The recently released oil and natural gas production numbers from the fourth quarter of 2016 are being reported in varying ways depending on which news outlet is writing the story— we are here to help make sense of it all. Ohio law requires the owner of any capable producing well to annually report its production data to the Ohio Department of Natural Resources (ODNR) Division of Oil and Gas Resources Management. ODNR then release its quarterly report on how much oil and natural gas was produced in our state, from each company, in each county. On March 22 they released horizontal shale production numbers from the fourth quarter of 2016 that show the amounts of oil and natural gas produced from October 1, 2016 through December 31, 2016 (quarter 4, i.e. Q4) completing the results of 2016 activity.
In Q4 of 2016 there were 3,577,553 barrels of oil produced and 345bcf of natural gas. The quarter before that we saw higher amounts of both oil and natural gas being produced to the tune of 3,954,095 barrels of oil and 360bcf of natural gas. When comparing quarter over quarter you see that the production trend was heading downward by the end of 2016—in both oil and natural gas production.
This is the first quarter that both oil and natural gas production decreased from the previous quarter since ODNR began recording shale production numbers. We saw oil production start its decline in the beginning of 2016 during the first quarter and has since continued declining—but this is the first time we have seen natural gas production on the decline.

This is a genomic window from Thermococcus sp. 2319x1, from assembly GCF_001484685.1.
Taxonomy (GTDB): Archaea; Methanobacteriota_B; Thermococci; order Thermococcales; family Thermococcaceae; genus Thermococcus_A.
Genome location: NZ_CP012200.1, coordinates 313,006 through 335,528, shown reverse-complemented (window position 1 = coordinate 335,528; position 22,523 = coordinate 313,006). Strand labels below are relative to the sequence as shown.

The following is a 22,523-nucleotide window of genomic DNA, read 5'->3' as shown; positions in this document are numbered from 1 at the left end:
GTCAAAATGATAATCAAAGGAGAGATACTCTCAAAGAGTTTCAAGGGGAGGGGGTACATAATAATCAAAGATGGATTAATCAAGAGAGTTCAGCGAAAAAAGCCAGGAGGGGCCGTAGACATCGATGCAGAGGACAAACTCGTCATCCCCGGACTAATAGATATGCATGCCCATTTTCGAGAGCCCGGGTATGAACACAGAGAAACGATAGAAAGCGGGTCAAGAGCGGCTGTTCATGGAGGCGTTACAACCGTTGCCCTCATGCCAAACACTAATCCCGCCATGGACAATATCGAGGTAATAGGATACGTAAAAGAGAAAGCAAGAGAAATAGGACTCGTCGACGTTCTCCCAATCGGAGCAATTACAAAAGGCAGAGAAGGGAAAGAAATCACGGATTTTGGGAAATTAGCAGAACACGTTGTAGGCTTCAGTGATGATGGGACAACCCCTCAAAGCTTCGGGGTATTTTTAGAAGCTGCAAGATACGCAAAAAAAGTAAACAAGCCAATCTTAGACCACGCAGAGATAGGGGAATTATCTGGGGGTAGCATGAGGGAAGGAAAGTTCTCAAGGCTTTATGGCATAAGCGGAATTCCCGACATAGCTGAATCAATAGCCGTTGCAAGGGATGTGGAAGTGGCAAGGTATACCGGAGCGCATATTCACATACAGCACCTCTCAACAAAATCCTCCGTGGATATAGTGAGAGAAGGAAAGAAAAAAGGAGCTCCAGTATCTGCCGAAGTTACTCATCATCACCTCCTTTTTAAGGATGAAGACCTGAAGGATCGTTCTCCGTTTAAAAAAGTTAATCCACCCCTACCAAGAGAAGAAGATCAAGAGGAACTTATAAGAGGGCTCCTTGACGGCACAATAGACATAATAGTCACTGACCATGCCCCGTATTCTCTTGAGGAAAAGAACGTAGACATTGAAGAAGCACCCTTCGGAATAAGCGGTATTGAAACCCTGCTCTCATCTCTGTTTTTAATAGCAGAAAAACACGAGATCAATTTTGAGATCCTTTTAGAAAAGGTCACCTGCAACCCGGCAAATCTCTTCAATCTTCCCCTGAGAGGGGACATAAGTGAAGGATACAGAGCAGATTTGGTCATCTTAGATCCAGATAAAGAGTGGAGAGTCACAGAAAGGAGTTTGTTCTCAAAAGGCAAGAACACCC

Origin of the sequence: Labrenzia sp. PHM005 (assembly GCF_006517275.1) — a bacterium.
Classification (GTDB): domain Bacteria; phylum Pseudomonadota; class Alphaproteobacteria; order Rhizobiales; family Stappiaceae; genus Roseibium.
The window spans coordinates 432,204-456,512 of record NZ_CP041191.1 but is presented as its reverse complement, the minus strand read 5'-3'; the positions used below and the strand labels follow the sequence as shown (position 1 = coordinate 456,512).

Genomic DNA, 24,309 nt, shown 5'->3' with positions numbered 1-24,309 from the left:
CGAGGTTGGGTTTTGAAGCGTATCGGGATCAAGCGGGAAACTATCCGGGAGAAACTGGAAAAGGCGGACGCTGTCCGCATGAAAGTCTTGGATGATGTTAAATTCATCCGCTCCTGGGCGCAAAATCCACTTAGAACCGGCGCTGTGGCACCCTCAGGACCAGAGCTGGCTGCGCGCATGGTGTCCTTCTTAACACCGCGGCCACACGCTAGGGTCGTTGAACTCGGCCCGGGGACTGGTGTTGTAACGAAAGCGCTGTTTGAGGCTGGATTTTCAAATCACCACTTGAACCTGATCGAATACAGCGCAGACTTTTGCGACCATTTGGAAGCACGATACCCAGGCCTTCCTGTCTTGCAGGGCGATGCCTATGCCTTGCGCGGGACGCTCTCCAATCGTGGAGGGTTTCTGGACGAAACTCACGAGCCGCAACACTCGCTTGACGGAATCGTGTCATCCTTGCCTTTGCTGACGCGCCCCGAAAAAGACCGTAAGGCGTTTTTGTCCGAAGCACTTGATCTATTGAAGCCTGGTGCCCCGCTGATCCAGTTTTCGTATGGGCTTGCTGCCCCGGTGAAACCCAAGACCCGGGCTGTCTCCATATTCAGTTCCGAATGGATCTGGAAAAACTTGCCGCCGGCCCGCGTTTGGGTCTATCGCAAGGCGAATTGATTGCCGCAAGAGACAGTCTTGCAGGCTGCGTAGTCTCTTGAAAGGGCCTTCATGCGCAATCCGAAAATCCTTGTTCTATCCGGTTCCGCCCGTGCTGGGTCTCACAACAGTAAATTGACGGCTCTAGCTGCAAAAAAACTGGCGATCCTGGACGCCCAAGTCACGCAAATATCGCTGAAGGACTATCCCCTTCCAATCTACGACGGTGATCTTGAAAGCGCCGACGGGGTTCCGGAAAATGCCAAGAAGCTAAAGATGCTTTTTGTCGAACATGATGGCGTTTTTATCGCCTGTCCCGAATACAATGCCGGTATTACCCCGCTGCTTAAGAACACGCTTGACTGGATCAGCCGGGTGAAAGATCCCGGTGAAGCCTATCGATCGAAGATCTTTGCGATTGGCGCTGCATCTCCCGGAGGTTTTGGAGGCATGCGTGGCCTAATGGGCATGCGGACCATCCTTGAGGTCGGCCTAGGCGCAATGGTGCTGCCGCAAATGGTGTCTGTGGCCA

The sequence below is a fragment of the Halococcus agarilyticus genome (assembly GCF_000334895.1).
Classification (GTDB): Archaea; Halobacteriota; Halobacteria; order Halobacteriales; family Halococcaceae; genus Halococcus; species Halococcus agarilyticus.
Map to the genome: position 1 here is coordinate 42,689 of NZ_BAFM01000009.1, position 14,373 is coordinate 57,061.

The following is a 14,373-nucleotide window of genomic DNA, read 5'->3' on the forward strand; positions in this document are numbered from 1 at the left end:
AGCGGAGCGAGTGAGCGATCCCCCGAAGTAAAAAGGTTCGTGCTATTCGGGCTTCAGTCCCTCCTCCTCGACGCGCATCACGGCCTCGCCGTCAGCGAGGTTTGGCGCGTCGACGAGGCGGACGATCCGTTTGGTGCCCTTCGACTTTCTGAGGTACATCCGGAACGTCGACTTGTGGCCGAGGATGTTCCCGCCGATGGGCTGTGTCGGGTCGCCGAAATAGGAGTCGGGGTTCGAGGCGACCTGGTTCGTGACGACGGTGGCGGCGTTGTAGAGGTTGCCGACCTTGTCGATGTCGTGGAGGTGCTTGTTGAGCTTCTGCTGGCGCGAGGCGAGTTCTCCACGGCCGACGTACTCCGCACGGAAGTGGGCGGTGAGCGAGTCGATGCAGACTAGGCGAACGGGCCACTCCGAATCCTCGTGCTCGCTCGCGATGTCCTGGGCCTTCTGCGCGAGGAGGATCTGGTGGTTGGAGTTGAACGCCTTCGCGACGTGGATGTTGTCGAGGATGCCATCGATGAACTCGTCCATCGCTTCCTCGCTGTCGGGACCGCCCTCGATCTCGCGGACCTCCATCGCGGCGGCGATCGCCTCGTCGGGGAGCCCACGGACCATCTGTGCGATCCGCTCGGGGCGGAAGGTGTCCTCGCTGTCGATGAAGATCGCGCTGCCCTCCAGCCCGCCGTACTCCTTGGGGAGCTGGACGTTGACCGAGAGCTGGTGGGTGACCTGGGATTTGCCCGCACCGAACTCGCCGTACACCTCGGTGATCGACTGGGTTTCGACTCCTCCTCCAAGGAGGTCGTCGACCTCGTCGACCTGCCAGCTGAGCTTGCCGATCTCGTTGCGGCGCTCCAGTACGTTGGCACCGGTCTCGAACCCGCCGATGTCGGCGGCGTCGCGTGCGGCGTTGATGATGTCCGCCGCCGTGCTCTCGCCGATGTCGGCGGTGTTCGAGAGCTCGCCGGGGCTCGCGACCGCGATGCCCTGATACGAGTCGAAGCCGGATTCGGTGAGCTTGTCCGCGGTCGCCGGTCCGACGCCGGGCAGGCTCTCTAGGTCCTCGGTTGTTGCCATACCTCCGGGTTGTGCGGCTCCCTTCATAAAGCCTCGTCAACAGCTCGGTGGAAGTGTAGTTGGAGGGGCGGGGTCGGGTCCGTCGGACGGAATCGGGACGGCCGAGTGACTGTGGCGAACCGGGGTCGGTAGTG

So why are we seeing headlines like these following the release of the new stats:
Ohio Utica Shale gas production up 43% in 2016 (Farm and Dairy, March 23)
Ohio energy production: Shale oil slides, natural gas rises in fourth quarter (Columbus Dispatch, March 20)
Eastern Ohio Sets Bar for Natural Gas Production (The Intelligencer, March 27)
And a headline like this, reporting on the same information:
Fewer Rigs, Wells And Less Spending Show in Ohio's 4Q Shale Production (Natural Gas Intelligence, March 21)
Numerous outlets are touting natural gas production as soaring in 2016—this remains an incomplete representation of the industry as we’ve seen both oil and natural gas production decline. The quarter-by-quarter statistics are the most accurate representation in analyzing a cyclical industry. While we are encouraged that oil and gas producers are able to find efficiencies and continue to drill new wells, it is important that the production results are represented accurately so that the general public gets a realistic view of what is happening across Ohio’s oil and natural gas producing industry.
Jamison Cocklin’s article in the Natural Gas Intelligence best depicted what is likely taking place:
The decline in rig counts, less spending and a smaller backlog of drilled but uncompleted (DUC) wells that persisted as 2016 came to an end are thought to be some of the culprits responsible for Ohio's first sequential shale gas production decline since the state started reporting quarterly three years ago.